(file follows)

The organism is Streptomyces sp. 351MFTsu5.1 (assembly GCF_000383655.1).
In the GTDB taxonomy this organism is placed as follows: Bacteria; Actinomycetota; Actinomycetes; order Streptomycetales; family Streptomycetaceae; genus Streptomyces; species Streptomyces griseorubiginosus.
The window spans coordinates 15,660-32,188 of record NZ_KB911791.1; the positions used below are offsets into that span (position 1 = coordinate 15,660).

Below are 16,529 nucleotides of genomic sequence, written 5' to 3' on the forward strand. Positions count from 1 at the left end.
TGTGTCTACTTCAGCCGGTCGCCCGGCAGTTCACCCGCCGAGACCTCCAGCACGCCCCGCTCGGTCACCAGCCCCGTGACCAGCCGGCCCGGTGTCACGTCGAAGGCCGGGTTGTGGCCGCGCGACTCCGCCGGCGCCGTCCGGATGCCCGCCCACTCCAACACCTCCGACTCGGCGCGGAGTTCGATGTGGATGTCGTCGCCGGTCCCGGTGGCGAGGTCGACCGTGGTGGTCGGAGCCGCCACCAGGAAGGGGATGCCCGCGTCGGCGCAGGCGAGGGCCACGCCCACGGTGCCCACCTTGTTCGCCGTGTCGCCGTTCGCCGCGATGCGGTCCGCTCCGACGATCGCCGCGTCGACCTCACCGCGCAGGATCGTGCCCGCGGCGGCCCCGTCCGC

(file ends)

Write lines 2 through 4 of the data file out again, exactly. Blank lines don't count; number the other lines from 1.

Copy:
In the GTDB taxonomy this organism is placed as follows: Bacteria; Actinomycetota; Actinomycetes; order Streptomycetales; family Streptomycetaceae; genus Streptomyces; species Streptomyces griseorubiginosus.
The window spans coordinates 15,660-32,188 of record NZ_KB911791.1; the positions used below are offsets into that span (position 1 = coordinate 15,660).

Below are 16,529 nucleotides of genomic sequence, written 5' to 3' on the forward strand. Positions count from 1 at the left end.